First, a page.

As the Green Investment Group makes its first European investment with a landmark Corporate PPA-backed wind deal in Sweden, Mark Dooley, Macquarie Capital’s Global Head of Green Energy, and GIG’s European Head, Edward Northam, reflects on its significance for an evolving onshore wind market.
The 650MW project in Sweden is set to be Europe’s largest single-site onshore wind installation.
The project is backed by the largest known corporate wind energy Power Purchase Agreement (PPA) in the world.
The use of GE Renewables’ 3.6MW turbines, with their hub height of 131 metres and 137 metre rotors, ensures a high level of availability with reduced downtime.
GIG partnered with GE Energy Financial Services to reach financial close on the £800m, 650 MW project in Markbygden, Northern Sweden.
Another step forward for onshore wind
The evolution of the onshore wind market is playing out in front of us, one transaction at a time. Each new project is closely scrutinised to see what contribution it makes towards cost reduction and full, standalone, commercial viability.
Our latest investment joins this club of pioneering transactions. GIG partnered with GE Energy Financial Services to reach financial close on the £800m, 650 MW project in Markbygden, Northern Sweden. Developed by Svevind, it is set to be Europe’s largest single-site onshore wind installation, backed by the largest known corporate wind energy Power Purchase Agreement (PPA) in the world.
The project has been made possible by two key factors: site optimisation that drives down the cost of producing power, and a market leading PPA that has helped de-risk the project and provides access to long-term financing at a lower cost.
On site optimisation, the use of GE Renewables’ 3.6MW turbines, with their hub height of 131 metres and 137 metre rotors, ensures a high level of availability with reduced downtime.
But it is the corporate PPA that is the key differentiator in this project. Norsk Hydro, already one of the largest consumers of renewable PPAs globally, will purchase a fixed volume of power from the project over a 19-year term. In doing so, they are able to fix the price of a significant portion of the electricity demand for their Nordic Aluminium manufacturing facilities, which produce around 100,000 tonnes of aluminium each year. As one of the few PPAs signed with a company in the natural resources sector the deal very much breaks the mould in a market which to date has been dominated by consumer-facing technology companies.
As subsidies make a diminishing contribution to the
revenues of renewable projects, and in some cases are removed completely, corporate PPAs are becoming an increasingly critical instrument to support renewables finance. With most of the costs committed as capital up front, lenders need to be certain that they will see their loans serviced. A contract to supply power to a creditworthy off-taker can, and in this case did, provide that confidence. Securing the optimum financing package, then, in turn, enhances the overall value of the project.
Key to the success of a corporate PPA is providing a
product to the customer which meets their needs on
price and service.
On the first count of price, Markbygden is set to perform well. It benefits from economies of scale of a 650MW site, high availability of wind and a class-leading turbine optimised for the site conditions. As a result, the project will generate electricity at a competitive price for the Nordic market.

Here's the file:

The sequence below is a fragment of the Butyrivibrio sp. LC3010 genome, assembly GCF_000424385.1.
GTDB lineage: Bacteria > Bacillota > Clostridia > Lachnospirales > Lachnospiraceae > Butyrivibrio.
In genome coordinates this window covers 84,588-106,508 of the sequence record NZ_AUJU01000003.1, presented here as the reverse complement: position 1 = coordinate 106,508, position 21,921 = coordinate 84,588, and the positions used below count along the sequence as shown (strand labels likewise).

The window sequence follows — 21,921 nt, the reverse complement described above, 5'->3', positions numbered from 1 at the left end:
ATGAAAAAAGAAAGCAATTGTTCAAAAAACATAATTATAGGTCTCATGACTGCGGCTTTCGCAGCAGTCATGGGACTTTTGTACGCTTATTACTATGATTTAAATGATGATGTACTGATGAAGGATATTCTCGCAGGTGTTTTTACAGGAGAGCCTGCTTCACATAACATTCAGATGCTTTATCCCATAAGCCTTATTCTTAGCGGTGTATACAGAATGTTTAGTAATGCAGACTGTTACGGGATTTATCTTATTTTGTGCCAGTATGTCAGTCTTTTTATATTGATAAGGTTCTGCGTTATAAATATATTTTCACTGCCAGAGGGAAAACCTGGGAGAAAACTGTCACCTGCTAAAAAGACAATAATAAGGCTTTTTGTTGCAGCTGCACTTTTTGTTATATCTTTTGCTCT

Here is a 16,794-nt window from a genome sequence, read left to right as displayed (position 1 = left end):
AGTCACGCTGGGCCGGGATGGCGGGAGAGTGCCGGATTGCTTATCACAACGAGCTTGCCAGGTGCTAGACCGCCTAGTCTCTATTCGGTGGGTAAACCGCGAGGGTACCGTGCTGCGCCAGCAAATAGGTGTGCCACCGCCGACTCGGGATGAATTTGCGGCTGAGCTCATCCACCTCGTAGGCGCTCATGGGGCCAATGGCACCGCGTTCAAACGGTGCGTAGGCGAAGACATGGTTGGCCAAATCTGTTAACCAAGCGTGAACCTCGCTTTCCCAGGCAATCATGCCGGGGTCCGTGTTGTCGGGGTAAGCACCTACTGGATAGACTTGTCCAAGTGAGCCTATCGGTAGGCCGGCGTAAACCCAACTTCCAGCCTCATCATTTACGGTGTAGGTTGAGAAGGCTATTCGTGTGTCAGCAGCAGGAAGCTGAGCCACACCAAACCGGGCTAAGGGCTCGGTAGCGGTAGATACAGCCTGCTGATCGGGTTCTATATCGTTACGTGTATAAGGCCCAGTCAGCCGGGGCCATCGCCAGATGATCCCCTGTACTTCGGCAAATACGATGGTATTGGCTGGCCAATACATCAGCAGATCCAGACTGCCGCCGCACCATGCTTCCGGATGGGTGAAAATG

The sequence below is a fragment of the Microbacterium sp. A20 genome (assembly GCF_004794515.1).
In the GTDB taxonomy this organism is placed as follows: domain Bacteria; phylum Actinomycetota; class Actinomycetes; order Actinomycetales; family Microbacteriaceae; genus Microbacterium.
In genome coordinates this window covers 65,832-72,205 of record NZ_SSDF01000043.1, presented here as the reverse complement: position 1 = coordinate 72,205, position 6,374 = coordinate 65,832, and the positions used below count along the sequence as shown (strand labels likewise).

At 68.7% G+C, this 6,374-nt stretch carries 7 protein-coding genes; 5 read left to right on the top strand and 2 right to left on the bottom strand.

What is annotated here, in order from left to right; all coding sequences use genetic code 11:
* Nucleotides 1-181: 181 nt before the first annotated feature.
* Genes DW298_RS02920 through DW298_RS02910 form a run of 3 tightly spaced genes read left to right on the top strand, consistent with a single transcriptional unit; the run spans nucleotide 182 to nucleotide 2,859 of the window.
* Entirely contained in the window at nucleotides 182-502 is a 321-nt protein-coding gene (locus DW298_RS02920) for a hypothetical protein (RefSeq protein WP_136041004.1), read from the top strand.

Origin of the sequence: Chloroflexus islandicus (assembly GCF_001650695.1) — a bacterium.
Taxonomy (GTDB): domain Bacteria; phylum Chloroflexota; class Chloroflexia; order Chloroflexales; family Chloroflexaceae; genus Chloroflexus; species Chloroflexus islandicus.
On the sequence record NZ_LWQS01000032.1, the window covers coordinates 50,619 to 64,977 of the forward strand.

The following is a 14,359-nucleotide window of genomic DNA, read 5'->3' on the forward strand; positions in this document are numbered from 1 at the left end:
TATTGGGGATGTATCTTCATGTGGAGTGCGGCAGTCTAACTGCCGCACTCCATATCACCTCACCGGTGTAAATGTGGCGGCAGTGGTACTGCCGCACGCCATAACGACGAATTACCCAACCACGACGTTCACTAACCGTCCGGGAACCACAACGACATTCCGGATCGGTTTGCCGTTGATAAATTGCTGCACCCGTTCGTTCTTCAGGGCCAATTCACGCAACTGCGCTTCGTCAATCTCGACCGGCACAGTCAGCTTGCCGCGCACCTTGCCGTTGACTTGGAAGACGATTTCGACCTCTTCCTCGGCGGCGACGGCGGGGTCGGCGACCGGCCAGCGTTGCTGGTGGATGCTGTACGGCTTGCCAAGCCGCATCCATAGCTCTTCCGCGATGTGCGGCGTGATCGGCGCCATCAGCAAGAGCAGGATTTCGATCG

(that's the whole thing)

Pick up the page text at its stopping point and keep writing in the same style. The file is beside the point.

But power purchasers expect more than keen pricing; they rightly demand a reliable supply to maintain the continuity of their manufacturing operations. So we have worked hard with NEAS Energy AS (a wholly-owned subsidiary of Centrica), to develop a PPA with the balancing and hedging services that deliver the fixed volume and secure supply of power that customers require.
We have also been fortunate in securing a buyer whose appetite for energy measures up to our ability to deliver it. The scale that has helped drive down costs can itself become a handicap when trying to sell large volumes of power. The alternative is a multi-party contract that inevitably brings greater cost and complexity.
The PPA market is growing. In 2016, companies based in Europe signed PPAs for 1.2GW of renewable power, up from 200MW in 2013. Globally renewable corporate PPAs have grown from 1.1GW to 3.8GW over the same period. But despite this rate of growth, the reality is that today’s PPA market is still small. The Markbygden deal alone doubles the volume of power contracted under new corporate PPAs in Europe this year.
As subsidies are withdrawn we expect to see the PPA market evolve quickly as a growing number of projects seek a market for their power. Customers will be attracted by the prospect of affordable renewable electricity, but will not compromise on their need for an ‘all-in’ package that is competitive, reliable and convenient. This project proves it is possible to meet the demanding requirements of a sophisticated consumer with a fixed volume power product.
The challenge is now to bring greater liquidity to this market. If sufficient power purchasers, with sufficient demand, can offer the security of a predictable revenue stream then the prospects for building further renewable generation are strong. The Markbygden project provides a positive demonstration of what can be achieved and, in doing so, offers another milestone in the evolution of the onshore wind market.